June is Alzheimer's and Brain Awareness Month. There is a global campaign happening throughout June aimed at increasing awareness and understanding of Alzheimer's disease and other forms of dementia, as well as promoting brain health. Approximately 56 million people worldwide are living with Alzheimer’s and other dementias; by 2030, this number will increase to about 80 million if a cure is not found. Every 3 seconds, someone in the world develops dementia. One in three seniors dies of Alzheimer's or some related dementia. As you may see these statistics are quite alarming. By 2050, there could be almost 115 million people with this disease. This disease does not just impact those with it but their loved ones who suffer alongside them too.
During Alzheimer's & Brain Awareness Month, various organizations, advocacy groups, and healthcare professionals work together to educate the public about Alzheimer's disease, its impact on individuals and families, and the importance of brain health. The June campaign aims to reduce the stigma associated with dementia, promote early detection and diagnosis, and raise funds for research efforts that can one day solve this problem via cures.
Throughout the month, there are typically numerous events, activities, and initiatives organized to support the cause. These can include educational seminars, fundraising walks, memory screenings, art exhibits, and community outreach programs. The campaign encourages individuals to get involved by wearing purple—the official color of Alzheimer's awareness—and sharing information on social media to spread the word.
By raising awareness about Alzheimer's disease and brain health, the goal is to empower individuals to take proactive steps to maintain their brain health, support affected individuals and their families, and contribute to ongoing research efforts to find better treatments and eventually a cure for Alzheimer's disease.
While there is currently no reversal or cure for Alzheimer's disease at this time there are some strategies and approaches you may want to implement that can help relieve, or slow down the symptoms and improve the quality of life for those individuals living with Alzheimer's.
Approaches to help with Alzheimer's disease:
a. There are medications available that can help manage symptoms and slow down the progression of Alzheimer's disease. Medications that are often prescribed by healthcare professionals may include cholinesterase inhibitors (such as donepezil, rivastigmine, and galantamine) or memantine.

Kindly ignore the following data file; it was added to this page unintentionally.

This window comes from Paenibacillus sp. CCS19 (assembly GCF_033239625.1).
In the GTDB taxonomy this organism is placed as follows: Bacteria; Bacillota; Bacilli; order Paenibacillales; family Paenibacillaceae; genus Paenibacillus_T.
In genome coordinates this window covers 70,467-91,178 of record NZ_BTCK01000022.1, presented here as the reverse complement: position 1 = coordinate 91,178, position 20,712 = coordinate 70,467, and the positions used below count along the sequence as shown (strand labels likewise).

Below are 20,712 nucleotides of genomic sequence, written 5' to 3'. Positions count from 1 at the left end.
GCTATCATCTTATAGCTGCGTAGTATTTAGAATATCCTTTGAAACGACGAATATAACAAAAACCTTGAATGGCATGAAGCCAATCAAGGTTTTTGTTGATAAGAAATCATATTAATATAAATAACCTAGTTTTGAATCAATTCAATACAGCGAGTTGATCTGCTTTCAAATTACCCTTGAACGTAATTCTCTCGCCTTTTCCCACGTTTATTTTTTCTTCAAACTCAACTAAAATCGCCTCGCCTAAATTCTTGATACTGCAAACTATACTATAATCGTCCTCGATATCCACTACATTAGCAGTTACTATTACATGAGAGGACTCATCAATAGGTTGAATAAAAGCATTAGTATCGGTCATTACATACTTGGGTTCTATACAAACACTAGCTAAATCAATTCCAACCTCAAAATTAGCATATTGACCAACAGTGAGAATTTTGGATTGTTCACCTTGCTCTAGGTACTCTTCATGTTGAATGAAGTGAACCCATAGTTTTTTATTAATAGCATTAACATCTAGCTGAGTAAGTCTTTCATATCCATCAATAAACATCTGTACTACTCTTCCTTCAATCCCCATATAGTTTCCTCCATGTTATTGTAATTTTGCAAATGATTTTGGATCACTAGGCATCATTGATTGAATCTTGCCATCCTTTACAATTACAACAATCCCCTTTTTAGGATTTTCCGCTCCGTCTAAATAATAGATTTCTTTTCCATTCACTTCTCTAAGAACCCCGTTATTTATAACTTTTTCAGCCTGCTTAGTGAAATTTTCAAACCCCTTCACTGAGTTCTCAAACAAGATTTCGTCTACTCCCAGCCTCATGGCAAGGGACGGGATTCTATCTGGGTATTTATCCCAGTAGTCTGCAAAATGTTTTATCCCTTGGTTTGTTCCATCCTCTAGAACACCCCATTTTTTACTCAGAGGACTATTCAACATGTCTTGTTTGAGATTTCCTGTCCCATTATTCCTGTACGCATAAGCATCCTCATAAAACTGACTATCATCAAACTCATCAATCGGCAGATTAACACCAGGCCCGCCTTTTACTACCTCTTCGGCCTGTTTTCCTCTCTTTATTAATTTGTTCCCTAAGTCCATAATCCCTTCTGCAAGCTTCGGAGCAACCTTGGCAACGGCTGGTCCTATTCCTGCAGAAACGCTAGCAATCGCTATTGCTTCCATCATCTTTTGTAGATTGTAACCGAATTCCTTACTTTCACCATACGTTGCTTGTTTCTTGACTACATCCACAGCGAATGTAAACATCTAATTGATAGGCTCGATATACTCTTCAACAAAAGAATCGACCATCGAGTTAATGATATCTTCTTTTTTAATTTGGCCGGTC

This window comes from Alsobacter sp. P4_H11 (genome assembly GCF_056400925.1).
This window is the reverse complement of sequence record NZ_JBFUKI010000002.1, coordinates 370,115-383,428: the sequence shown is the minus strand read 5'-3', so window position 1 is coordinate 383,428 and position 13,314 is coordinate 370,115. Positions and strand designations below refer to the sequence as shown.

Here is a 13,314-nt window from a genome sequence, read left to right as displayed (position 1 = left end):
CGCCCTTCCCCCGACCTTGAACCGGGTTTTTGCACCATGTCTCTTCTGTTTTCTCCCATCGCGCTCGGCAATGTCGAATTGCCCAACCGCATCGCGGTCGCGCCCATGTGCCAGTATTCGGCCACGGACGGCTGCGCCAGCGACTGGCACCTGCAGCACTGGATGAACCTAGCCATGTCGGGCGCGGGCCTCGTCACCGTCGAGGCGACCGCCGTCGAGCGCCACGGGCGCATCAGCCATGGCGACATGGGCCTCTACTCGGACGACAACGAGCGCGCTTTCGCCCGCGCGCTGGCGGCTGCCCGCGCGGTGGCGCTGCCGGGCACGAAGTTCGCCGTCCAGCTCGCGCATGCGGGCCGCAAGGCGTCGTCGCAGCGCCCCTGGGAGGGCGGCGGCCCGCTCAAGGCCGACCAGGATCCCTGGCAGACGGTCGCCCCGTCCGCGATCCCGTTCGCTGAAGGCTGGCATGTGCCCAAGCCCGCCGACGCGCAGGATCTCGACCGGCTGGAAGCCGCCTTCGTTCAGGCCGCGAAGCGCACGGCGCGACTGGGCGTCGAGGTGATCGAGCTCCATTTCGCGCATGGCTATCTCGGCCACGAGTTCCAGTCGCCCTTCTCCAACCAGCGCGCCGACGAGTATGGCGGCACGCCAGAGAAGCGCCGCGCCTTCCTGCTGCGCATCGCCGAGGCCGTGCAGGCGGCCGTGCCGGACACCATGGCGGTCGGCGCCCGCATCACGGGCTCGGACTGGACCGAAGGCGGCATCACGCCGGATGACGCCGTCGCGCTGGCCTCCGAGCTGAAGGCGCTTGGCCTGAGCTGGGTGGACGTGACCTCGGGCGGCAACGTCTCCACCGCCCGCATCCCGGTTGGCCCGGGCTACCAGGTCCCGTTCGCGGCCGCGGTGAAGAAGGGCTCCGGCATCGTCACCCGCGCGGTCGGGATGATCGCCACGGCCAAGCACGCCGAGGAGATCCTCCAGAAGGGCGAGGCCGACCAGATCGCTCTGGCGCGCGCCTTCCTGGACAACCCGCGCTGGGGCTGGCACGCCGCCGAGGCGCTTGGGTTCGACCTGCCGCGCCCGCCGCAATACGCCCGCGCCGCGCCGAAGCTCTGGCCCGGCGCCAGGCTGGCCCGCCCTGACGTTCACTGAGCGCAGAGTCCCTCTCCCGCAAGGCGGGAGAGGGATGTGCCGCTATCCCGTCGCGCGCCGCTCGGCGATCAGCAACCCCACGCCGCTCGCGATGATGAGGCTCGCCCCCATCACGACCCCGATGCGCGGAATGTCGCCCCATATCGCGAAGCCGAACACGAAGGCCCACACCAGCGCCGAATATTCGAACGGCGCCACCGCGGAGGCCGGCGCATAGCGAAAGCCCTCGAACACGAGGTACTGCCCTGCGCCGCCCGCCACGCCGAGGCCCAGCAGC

2. Cognitive Stimulation:
a. Engaging in activities that stimulate the mind can help maintain cognitive function and slow the decline associated with Alzheimer's disease. This can include all types of puzzles, memory games, reading, music therapy, and participating in social activities.
3. Physical Exercise:
a. Regular physical exercise has been proven to have numerous benefits for individuals with Alzheimer's disease. Exercise can improve overall health, increase blood flow to the brain, enhance mood, and help maintain mobility. Activities like walking, swimming, and gentle stretching exercises can be beneficial.
4. Nutritious Diet:
a. A balanced and healthy diet is important for overall well-being, including brain health. Consuming a diet rich in fruits, vegetables, whole grains, lean proteins, and healthy fats can support brain function. Some studies suggest that the Mediterranean diet, which emphasizes these food groups, may be particularly beneficial for cognitive health.
5. Social Engagement:
a. Staying socially active and connected can help reduce feelings of isolation and promote mental stimulation. Spending time with loved ones, participating in community activities, joining support groups, and engaging in hobbies can provide social interaction and emotional support.
6. Routine and Structure:
a. Establishing a routine and maintaining a structured environment can help individuals with Alzheimer's feel more secure and reduce confusion or agitation. Consistency in daily activities, mealtimes, and sleep schedules can provide a sense of familiarity and stability.
7. Caregiver Support:
a. Alzheimer's not only affects the individual diagnosed; but also their caregivers. Caregivers must remember to seek support and assistance for themselves as well. This may include joining support groups, seeking respite care to take breaks, seeking out a coach, and contacting healthcare professionals for guidance and resources.
This month take an opportunity to learn what you can about Alzheimer's; this is a serious health concern that is only getting worse every day, and as of now, it is not known to be reversed and there aren’t any cures. Therefore, it is imperative for individuals with Alzheimer's and their families to work closely with healthcare professionals to develop a personalized plan of care and to ensure appropriate support and treatment options are in place to help with survival. Caregivers support teams or family members must always remember to take care of themselves too, to avoid breaking down in the helping process. If you take one thing from this blog post, understand the fact that Alzheimer’s is a serious disease that can be slowed down, but not reversed; there is no cure in place, only studies to find some solutions. Please take this seriously and go the prevention route before it is too late.
Alzheimer’s Facts & Figures
That is to say, about 3 seconds. As the World Alzheimer Report 2018 puts it, “Blink twice.”